At most schools, losing a running back who gained more than 1,200 yards and scored 11 touchdowns would be a significant -- if not fatal -- blow. Not at Minnesota. The departure of Marion Barber III isn't that big a deal. It just means that Laurence Maroney will become the focal point of Minnesota's offense. The junior who gained 1,348 yards a year ago is extremely explosive and can seemingly break a long run every time he touches the ball. Maroney, first team All-Big Ten last season, is among the elite backs in the country. Last season, he had seven touchdown runs of 20 or more yards, including a pair of 80-yard jaunts.

As good as Maroney is, Mason and his staff worked hard this spring on a passing attack that was average a year ago.

Returning starter Bryan Cupito wasn't as effective as the Gophers had hoped. Over the final 10 games of the season, Cupito passed for more than 200 yards only three times. He had only one 250-plus game in that stretch while throwing 11 touchdowns and seven interceptions.

On thing in Minnesota's favor is one of the better offensive lines in the Big Ten. Mason raves about center Greg Eslinger and left tackle Mark Setterstrom, All-Big Ten selections a year ago.


Since the end of last season, the Gophers' defense has been somewhat overhauled in an attempt to increase athleticism and decrease points and yards allowed. Players have changed positions, there is a new defensive coordinator in David Lockwood and there are claims that the Minnesota defense will be more aggressive than in the past.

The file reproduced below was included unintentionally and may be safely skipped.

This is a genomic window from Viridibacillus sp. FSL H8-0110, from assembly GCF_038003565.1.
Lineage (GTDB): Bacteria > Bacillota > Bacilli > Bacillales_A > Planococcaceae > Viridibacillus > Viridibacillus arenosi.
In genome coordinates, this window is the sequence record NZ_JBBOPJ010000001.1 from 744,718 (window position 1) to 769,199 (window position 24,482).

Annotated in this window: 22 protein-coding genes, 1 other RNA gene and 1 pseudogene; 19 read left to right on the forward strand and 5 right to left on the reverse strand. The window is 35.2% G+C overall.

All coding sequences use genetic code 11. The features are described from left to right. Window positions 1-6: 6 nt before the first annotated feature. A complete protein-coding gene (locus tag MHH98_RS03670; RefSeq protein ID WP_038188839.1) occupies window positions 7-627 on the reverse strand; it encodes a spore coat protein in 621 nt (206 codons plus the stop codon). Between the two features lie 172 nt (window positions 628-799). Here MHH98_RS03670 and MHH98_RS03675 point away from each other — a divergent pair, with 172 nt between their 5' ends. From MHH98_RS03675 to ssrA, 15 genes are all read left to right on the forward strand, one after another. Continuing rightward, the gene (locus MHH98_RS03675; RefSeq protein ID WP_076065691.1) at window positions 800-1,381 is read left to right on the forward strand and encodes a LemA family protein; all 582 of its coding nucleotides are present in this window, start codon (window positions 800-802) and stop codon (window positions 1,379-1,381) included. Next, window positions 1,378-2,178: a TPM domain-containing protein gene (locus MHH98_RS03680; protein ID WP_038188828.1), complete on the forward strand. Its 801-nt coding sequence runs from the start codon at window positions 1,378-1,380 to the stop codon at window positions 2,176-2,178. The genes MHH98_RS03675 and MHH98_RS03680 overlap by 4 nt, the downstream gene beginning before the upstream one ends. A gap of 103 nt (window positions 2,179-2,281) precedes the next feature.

The strength will be stopping the run. Two of the Gophers' four defensive line starters from last season return, tackles Anthony Montgomery and Mark Losli. Those two deserve much of the credit for the Gophers holding Alabama to only 21 rushing yards in the Music City Bowl.

From there, the Gophers' defense will have a different look. The Minnesota coaches are pleased with what they've seen from linebacker John Shevlin, a sophomore who has emerged as a team leader. Kyle McKenzie has moved to the outside after starting in the middle a year ago.

A secondary that was atrocious last season will look a little different. Safety Brandon Owens is expected to play more after a strong spring. In addition, the schemes have been simplified with the focus put on making plays rather than thinking on every play.


After having Rhys Lloyd handle the punting and kicking for two seasons, the Gophers are looking for new kickers. Justin Kucek will handle the punting duties while freshman Jason Giannini leads the race to kick.

Maroney and Gary Russell will return kicks. Logan Payne will likely return punts.


The Gophers have proved to be a bowl regular, having played in a postseason game after five of the past six seasons.

Now the Gophers have to take a step toward at least a middle-class bowl game. To do that they have to improve defensively against a tougher schedule. Illinois and Northwestern come off the schedule, replaced by Purdue and Ohio State. A difficult October stretch has the Gophers playing at Michigan and at home against Wisconsin and Ohio State.